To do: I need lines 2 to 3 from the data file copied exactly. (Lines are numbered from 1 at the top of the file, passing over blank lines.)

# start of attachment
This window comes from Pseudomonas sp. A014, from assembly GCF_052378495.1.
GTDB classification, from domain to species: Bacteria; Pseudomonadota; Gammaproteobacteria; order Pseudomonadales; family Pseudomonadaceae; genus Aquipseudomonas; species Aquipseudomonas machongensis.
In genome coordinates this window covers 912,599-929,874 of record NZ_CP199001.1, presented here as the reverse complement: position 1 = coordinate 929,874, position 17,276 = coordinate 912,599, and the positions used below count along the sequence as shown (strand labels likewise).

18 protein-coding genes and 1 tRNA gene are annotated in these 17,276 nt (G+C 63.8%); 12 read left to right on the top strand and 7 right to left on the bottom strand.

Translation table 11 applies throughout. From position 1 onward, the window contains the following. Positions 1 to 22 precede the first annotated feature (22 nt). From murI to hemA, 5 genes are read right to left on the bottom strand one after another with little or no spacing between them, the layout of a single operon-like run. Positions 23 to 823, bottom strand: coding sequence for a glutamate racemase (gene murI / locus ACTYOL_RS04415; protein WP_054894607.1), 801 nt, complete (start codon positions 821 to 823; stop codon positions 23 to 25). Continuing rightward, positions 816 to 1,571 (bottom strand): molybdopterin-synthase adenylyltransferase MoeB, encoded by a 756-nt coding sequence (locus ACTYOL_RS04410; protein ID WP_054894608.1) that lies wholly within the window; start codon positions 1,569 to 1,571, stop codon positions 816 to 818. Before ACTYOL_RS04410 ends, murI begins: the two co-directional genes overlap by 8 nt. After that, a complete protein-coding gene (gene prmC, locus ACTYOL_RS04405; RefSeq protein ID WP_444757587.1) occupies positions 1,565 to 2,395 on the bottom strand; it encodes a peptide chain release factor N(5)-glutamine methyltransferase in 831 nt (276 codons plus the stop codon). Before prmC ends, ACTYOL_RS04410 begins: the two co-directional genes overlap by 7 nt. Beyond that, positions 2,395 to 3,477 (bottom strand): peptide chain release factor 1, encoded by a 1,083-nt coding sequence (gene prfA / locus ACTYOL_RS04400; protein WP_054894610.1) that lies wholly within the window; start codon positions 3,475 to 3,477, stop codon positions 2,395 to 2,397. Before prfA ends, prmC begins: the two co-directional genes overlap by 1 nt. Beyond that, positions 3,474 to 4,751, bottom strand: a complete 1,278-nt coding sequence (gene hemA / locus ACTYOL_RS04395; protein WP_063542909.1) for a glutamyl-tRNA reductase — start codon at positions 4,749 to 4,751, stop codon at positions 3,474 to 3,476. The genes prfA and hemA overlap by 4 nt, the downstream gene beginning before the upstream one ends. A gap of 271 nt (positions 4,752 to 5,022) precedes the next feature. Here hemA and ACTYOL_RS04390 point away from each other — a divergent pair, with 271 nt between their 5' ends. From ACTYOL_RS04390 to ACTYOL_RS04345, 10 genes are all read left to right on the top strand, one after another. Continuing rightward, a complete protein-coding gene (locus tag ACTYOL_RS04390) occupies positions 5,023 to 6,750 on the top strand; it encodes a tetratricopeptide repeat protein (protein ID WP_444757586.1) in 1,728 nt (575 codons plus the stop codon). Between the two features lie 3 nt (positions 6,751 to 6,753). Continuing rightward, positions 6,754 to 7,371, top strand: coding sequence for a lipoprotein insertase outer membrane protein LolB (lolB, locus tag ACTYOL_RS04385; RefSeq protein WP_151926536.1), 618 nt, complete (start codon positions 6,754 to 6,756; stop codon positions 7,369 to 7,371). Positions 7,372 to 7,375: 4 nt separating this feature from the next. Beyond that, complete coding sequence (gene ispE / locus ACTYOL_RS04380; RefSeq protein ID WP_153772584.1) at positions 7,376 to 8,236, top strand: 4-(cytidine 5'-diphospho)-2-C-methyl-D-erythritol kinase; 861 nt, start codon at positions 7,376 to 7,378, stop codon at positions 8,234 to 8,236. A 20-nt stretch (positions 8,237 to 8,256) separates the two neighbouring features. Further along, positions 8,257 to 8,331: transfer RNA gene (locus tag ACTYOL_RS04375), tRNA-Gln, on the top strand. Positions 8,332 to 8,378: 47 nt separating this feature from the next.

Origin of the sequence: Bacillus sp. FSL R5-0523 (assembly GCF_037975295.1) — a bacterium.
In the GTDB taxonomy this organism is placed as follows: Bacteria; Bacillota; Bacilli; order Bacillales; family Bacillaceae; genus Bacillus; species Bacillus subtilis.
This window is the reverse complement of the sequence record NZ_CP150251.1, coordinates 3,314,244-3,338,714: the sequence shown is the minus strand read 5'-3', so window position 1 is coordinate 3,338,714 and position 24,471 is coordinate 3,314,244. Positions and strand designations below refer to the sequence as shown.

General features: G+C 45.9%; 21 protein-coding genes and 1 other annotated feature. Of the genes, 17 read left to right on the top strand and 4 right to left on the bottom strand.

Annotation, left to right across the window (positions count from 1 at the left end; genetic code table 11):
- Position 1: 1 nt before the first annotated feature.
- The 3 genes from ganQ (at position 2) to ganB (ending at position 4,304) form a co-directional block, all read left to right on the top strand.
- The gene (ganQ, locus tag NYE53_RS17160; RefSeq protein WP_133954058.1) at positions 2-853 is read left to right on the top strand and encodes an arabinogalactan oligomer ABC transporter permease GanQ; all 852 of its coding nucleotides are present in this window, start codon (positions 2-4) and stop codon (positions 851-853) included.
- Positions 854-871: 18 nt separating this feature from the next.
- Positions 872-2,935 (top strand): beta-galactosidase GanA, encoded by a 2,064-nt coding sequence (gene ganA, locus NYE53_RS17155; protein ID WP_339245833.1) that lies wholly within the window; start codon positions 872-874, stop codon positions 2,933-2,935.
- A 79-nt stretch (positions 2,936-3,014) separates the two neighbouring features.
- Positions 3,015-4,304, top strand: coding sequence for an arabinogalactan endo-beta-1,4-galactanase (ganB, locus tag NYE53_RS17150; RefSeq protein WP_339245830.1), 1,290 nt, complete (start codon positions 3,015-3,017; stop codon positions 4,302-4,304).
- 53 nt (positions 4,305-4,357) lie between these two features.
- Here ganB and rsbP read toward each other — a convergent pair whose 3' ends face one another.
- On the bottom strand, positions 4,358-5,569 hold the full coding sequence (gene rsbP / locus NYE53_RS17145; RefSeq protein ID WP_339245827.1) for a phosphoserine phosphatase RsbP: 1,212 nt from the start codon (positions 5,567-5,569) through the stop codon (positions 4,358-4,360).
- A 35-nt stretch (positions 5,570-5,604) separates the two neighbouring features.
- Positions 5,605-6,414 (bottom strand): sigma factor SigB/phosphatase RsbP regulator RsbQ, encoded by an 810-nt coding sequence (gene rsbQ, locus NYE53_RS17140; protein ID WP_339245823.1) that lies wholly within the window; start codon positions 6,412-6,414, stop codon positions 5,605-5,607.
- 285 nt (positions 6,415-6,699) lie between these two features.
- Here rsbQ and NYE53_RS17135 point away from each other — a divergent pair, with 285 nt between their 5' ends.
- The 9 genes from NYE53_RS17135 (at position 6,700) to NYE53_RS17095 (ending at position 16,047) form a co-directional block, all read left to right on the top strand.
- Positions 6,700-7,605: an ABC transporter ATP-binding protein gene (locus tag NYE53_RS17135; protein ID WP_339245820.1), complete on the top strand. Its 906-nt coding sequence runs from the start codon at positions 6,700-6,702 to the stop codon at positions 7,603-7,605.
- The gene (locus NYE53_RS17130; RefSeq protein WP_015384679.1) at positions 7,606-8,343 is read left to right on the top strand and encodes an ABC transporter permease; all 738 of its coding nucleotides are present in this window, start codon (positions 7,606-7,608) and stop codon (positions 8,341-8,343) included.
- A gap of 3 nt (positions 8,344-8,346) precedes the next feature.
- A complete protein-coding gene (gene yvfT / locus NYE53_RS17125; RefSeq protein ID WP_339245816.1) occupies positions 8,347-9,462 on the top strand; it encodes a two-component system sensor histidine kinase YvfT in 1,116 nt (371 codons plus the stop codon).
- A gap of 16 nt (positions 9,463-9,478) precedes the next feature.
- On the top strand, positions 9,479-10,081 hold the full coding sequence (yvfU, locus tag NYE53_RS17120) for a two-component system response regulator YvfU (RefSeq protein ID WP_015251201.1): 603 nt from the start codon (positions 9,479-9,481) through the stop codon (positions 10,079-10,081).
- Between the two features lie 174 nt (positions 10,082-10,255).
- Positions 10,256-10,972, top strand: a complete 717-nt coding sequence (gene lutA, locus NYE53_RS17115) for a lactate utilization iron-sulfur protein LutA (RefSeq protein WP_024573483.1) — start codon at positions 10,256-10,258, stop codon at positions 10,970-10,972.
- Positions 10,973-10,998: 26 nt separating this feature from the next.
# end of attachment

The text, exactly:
GTDB classification, from domain to species: Bacteria; Pseudomonadota; Gammaproteobacteria; order Pseudomonadales; family Pseudomonadaceae; genus Aquipseudomonas; species Aquipseudomonas machongensis.
In genome coordinates this window covers 912,599-929,874 of record NZ_CP199001.1, presented here as the reverse complement: position 1 = coordinate 929,874, position 17,276 = coordinate 912,599, and the positions used below count along the sequence as shown (strand labels likewise).